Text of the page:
Today we’d like to introduce you to Andrew Kuby.
So, before we jump into specific questions about the business, why don’t you give us some details about you and your story.
The Chicago Woodturners was founded March 28, 1988. Before that, there was no organization available to give Chicago area woodturners a chance to talk and discuss concepts. Two avid woodturners from the Chicago area, Tom Jesionowski and Dick Sing, attended a Utah symposium which introduced them to the possibility. Subsequently, Dick attended the first American Association of Woodturners (AAW) symposium in Lexington, Kentucky, which fueled interest in forming a local chapter. Tom began contacting local woodturners by phone, no internet or email in 1988. A number of people showed interest, so there were meetings at Tom’s home to formalize the chapter organization.
The original name of the chapter was Northern Illinois Woodturners. In 1991, the members decided to change the name to Chicago Woodturners to more accurately reflect the area that the club services.
The original chapter was six members, but in the first year, the group grew to about 13. The club has continued to grow to its current size of approximately 175. Three members from the 1980’s are still involved with the organization. Originally there were no dues, just a group of woodturning enthusiasts getting together to share their passion. A few years later, dues were established at $25 per year, and 29 years later the dues have not changed significantly.
The original meetings were held in member’s shops, very informal but a lot of fun and very educational. The host for the month was responsible to put on a demonstration and provide a cooler with drinks, desserts, or other snacks. It was a great opportunity to see other turner’s shops, equipment, tools, and projects. A positive of hosting a meeting was that you had to clean your shop, finding all the tools you thought you had lost.
After more members joined, the meetings were moved first to a conference room, followed by an area high school, and then to the basement of a local Woodcraft store where the club met for about 15 years. We now meet on the second Tuesday of the month at the Christian Liberty Academy, 502 Euclid Avenue, Arlington Heights, IL.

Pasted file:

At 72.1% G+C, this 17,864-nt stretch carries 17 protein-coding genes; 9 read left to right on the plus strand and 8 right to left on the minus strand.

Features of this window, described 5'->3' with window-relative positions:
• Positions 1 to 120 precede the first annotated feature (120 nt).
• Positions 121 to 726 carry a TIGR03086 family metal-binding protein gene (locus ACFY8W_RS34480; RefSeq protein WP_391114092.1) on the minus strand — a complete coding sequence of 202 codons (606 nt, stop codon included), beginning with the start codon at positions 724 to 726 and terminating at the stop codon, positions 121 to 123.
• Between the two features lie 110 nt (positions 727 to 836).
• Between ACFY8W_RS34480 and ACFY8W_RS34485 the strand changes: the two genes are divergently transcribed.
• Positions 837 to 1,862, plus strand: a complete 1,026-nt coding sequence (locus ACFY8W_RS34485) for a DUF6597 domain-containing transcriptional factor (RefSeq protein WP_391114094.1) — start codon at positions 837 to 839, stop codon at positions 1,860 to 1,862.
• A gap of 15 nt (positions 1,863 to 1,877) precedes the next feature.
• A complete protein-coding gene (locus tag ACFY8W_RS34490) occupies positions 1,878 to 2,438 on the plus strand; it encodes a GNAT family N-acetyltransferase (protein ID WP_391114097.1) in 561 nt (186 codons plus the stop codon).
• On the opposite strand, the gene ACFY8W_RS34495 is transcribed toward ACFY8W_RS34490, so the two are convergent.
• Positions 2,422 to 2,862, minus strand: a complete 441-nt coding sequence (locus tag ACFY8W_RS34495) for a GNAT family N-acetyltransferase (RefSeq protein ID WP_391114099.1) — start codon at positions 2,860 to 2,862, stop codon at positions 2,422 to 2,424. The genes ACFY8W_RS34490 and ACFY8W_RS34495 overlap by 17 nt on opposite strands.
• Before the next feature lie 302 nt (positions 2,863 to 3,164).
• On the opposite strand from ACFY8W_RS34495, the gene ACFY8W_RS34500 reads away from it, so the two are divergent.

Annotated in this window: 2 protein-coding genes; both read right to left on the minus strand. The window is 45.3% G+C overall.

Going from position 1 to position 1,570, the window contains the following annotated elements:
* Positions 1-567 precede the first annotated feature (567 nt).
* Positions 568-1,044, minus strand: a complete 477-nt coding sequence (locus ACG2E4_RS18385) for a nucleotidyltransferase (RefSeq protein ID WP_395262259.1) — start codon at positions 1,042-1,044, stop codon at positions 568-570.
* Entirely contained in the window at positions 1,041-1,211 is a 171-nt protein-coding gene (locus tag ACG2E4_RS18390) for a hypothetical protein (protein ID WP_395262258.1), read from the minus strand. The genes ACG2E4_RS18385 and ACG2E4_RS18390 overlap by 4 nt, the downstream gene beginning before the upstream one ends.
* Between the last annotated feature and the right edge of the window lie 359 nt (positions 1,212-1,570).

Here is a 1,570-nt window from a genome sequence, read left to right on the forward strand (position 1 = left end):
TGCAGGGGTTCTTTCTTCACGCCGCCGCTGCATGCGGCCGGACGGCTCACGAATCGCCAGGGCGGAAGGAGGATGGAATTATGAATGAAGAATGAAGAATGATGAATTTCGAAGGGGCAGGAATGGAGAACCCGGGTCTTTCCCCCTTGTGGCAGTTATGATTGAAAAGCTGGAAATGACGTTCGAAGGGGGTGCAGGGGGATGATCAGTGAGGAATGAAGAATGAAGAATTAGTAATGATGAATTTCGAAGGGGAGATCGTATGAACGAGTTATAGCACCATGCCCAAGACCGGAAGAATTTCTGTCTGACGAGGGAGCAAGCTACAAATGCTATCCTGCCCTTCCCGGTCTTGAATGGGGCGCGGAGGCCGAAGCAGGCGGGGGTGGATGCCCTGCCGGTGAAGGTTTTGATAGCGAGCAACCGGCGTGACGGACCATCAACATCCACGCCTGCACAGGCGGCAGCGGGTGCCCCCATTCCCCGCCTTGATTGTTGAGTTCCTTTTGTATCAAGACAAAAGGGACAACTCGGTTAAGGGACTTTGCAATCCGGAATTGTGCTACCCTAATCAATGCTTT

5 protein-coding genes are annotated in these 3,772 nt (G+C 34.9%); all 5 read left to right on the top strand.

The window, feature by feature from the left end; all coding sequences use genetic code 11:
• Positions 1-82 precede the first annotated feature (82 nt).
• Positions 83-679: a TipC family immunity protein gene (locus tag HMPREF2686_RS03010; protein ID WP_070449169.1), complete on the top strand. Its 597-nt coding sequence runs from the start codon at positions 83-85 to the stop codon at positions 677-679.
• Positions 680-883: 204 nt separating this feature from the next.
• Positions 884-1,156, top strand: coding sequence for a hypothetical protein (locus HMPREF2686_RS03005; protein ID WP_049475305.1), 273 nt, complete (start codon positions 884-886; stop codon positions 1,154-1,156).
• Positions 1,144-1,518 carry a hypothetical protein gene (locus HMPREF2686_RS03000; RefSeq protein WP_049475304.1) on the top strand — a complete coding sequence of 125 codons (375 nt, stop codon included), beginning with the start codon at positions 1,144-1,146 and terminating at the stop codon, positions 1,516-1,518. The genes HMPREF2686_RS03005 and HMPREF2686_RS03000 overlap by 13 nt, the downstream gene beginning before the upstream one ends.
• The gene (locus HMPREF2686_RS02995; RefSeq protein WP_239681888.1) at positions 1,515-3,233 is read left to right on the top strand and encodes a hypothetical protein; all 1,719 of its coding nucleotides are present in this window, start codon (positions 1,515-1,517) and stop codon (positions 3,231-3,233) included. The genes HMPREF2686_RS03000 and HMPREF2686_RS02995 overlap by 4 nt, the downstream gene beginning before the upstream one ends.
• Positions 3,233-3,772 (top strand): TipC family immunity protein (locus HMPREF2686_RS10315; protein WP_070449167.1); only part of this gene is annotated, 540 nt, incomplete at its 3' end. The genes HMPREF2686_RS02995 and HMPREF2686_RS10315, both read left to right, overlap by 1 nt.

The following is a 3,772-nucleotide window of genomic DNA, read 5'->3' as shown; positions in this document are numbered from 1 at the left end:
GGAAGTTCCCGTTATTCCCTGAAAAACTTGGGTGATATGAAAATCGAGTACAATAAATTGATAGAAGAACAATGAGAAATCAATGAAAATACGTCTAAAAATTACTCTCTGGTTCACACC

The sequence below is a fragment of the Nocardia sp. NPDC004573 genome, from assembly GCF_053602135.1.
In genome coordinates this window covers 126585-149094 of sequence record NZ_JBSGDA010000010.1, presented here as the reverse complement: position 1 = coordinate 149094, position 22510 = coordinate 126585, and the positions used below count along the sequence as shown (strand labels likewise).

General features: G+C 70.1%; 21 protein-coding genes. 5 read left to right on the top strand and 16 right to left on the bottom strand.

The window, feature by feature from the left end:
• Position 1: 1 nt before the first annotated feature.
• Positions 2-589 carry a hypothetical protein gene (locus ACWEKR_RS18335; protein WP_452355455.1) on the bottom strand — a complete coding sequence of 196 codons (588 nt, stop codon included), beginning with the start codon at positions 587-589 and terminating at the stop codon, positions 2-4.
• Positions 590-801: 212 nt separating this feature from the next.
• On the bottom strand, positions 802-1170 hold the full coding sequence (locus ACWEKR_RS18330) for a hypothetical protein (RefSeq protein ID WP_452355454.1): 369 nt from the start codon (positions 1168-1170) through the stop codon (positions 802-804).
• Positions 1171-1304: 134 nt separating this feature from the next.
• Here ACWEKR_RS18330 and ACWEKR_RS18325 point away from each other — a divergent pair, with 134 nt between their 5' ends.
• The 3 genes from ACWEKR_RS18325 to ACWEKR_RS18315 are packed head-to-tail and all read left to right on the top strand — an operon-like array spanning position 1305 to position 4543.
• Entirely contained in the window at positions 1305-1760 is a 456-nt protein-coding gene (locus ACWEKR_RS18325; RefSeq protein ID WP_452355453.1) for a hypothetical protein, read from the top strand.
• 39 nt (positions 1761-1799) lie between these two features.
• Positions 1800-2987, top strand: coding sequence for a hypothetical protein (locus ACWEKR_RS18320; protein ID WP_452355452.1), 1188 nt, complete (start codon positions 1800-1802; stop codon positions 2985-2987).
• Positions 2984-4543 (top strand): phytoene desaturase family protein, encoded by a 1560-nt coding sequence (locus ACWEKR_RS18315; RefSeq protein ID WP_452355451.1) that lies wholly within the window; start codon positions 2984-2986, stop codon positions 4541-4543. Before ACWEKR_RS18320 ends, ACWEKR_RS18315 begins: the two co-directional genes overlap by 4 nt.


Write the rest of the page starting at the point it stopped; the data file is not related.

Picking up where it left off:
Over the years, the body of work changed significantly. It started with bowls with small feet and an occasional platter. Pieces with cracks, bark inclusions, wormy wood or mixed media were verboten. After a few years, natural edge bowls and hollow forms began to appear. Coloring and texturing came much later as the woodturning community advanced. Today we often see pieces which include multiple materials and techniques.
In 1995, the chapter began seeking out world-renowned turners to visit and demo in Chicago. Initially, it was up to three per year. Today it has increased to four to five per year. In 2008, we held our first biannual regional woodturning symposium, Turn-On!Chicago and in 2009, we became a 501(c)3 organization.
In 2018, we will host our fifth symposium, considered by attendees and professional turners to be one of the best in the country. We provide three days of world-class demonstrations, a trade show and charity auction in an intimate setting with meals and housing included. The proceeds from the symposiums support our community outreach and continuing education programs. Throughout the year we sponsor turning events, demonstrations and hands-on opportunities at high schools and other venues to introduce and teach our art and craft.
Overall, has it been relatively smooth? If not, what were some of the struggles along the way?
Accommodating the needs and desires of over 175 individuals is never easy. The art and craft of woodturning have been practiced around the world since well before the Egyptians but it was not until the 1980’s that turning started to be recognized as an artistic endeavor and appear in galleries and craft shows. When our club started in 1988, the focus was on plain wood turnings: bowls, platters etc. Gradually hollow forms, natural edges and embellishments worked their way into the repertoire. The discussion of art versus craft is never-ending.